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Album Review: Noname enters discussion for best rapper alive with “Room 25”

On Sept. 14, Noname released her highly anticipated debut studio album, “Room 25.” This comes as the follow-up to her 2016 mixtape, “Telefone,” which was met with critical acclaim and considered to be one of the best projects of that year. This time around, Noname has grown and is looking to show that growth through this album.

The album opens with tracks “Self,” “Blaxploitation” and “Prayer Song,” the latter featuring Adam Ness. While all three songs feature soulful instrumentals, Noname is boisterous. These tracks all contain references to race and politics, with “Self” briefly mentioning subjects such as the Reagan administration and Kanye West, who has become more political in 2018.

“Blaxploitation” and “Prayer Song” have more blatant references to the topics.  The song title “Blaxploitation” comes directly from the film genre and discusses many black stereotypes, whereas “Prayer Song” talks about the fatal shooting of Philando Castile in 2016 in its second verse.

Noname also gets rather personal about her romantic life, something that plays a pivotal role on the album. “Window,” featuring Phoelix, discusses a man she once loved, but knew that he didn’t feel the same. She references his life by saying, “But you struggling to love yourself, believe me that’s karma,” but doesn’t act completely negative toward him by adding, “Everything is everything just know that I love you,” at the end of the second verse.

She then takes it back a few tracks later with “Montego Bae,” which features Ravyn Lenae. Both artists talk about falling in love, with Lenae talking about falling in love in the actual city of Montego Bay and Noname’s love going to a man of Jamaican descent. This track has more of an upbeat message regarding romance than “Window,” which was an overall self-reflection of a one-sided relationship.

Noname also talks about her new fame, mentioning her move from her hometown of Chicago to Los Angeles many times throughout the album. This is most prominent on “Don’t Forget About Me.” This song finds Noname reflecting on her influence and life in general. On the hook, she hopes to be remembered by her family if something were to happen to her, even though she is not home with them anymore.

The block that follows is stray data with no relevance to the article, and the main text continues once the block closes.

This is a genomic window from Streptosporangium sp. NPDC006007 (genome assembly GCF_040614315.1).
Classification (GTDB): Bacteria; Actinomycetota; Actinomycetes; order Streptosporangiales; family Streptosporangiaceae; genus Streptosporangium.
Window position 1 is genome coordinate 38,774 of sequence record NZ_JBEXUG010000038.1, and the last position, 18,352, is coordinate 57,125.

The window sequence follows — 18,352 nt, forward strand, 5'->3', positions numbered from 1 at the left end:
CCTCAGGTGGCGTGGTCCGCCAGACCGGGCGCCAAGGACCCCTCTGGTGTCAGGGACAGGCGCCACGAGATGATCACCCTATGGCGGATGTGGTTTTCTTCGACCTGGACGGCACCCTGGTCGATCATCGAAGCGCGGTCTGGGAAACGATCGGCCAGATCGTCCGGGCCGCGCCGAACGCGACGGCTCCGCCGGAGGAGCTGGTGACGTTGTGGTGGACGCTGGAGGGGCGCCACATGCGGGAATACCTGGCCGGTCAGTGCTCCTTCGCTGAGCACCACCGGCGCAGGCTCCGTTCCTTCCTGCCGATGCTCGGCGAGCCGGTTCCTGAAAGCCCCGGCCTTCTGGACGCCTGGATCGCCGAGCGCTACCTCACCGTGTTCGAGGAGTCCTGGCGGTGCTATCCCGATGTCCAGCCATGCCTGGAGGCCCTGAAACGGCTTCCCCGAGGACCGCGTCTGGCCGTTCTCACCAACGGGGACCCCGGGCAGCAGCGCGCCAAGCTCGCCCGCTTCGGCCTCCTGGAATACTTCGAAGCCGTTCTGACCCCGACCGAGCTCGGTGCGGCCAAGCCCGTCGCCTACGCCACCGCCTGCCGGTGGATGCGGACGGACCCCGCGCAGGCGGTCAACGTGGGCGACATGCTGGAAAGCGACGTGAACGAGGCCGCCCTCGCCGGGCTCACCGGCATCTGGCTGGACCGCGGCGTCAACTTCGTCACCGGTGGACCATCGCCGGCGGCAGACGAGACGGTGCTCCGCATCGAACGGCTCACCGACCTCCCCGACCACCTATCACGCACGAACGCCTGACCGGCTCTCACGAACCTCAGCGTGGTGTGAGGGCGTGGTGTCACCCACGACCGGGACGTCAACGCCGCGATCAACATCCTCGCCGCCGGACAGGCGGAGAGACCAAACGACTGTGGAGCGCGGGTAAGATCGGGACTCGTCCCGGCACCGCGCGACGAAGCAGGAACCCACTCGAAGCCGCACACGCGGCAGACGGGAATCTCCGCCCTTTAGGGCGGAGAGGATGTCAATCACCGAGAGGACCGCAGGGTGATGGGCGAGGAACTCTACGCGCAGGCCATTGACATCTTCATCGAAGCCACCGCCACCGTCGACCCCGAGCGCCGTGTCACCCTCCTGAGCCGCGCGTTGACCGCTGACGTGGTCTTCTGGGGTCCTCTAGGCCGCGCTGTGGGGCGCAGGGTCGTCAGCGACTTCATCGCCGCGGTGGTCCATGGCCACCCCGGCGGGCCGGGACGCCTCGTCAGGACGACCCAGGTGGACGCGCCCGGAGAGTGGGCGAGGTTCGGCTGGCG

The album contains many short tracks where Noname spits only a single verse. Tracks like “Regal,” “With You” and “Part Of Me,” the longest of these three tracks with guest appearances from Phoelix and Benjamin Earl Turner, all have straight-to-the-point raps by Noname. This is a Noname trademark and helps with the flow of the album.

The definite highlight of “Room 25” is “Ace.” The track not only has Noname, but Smino and Saba showcasing their rapping abilities. Saba and Noname both talk about their statuses as independent artists with Noname claiming “Room 25, the best album that’s coming out,” whereas record labels have artists releasing albums “just doing it for the clout.” Saba takes similar approach early in his verse saying, “They didn’t figure it out in 2012 so…we can drop all our albums ourselves.”


The album closes with “No Name,” which essentially lists the reasons why she chose her stage name. She also talks about how her life has changed at the age of 25 — hence why the album is called “Room 25.”

When all is said and done we will remember “Room 25” as a career highlight for Noname. The production was great with funk- and jazz-influenced beats that match the calm and monotone demeanor of Noname’s voice. The verses are incredibly constructed and contain many subtle references to things that are not only affecting Noname, but everyday people. The only true negative is that the album is only 35 minutes long, and by the time “No Name” is over you’re left wanting more from the emcee.


Noname has grown incredibly since her appearance on Chance The Rapper’s breakout mixtape, “Acid Rap.” She has become her own artist and improved on her body of work with a unique blend of spoken word and rap. “Room 25” is easily the best rap album of the year so far.

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